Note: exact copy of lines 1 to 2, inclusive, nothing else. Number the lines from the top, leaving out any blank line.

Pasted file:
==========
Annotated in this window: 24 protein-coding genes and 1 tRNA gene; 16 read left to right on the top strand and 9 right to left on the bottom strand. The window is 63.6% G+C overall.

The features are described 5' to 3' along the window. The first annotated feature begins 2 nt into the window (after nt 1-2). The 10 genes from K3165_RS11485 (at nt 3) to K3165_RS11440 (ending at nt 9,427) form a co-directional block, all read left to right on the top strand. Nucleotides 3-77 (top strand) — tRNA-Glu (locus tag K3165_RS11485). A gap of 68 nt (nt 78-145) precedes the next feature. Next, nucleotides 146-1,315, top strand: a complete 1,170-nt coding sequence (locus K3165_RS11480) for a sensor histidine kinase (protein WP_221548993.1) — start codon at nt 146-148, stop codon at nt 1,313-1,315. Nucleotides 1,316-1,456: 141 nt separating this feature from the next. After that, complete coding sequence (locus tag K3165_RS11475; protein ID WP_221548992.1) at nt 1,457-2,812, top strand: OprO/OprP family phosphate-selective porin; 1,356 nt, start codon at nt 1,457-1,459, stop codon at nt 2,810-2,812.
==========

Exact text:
Annotated in this window: 24 protein-coding genes and 1 tRNA gene; 16 read left to right on the top strand and 9 right to left on the bottom strand. The window is 63.6% G+C overall.

The features are described 5' to 3' along the window. The first annotated feature begins 2 nt into the window (after nt 1-2). The 10 genes from K3165_RS11485 (at nt 3) to K3165_RS11440 (ending at nt 9,427) form a co-directional block, all read left to right on the top strand. Nucleotides 3-77 (top strand) — tRNA-Glu (locus tag K3165_RS11485). A gap of 68 nt (nt 78-145) precedes the next feature. Next, nucleotides 146-1,315, top strand: a complete 1,170-nt coding sequence (locus K3165_RS11480) for a sensor histidine kinase (protein WP_221548993.1) — start codon at nt 146-148, stop codon at nt 1,313-1,315. Nucleotides 1,316-1,456: 141 nt separating this feature from the next. After that, complete coding sequence (locus tag K3165_RS11475; protein ID WP_221548992.1) at nt 1,457-2,812, top strand: OprO/OprP family phosphate-selective porin; 1,356 nt, start codon at nt 1,457-1,459, stop codon at nt 2,810-2,812.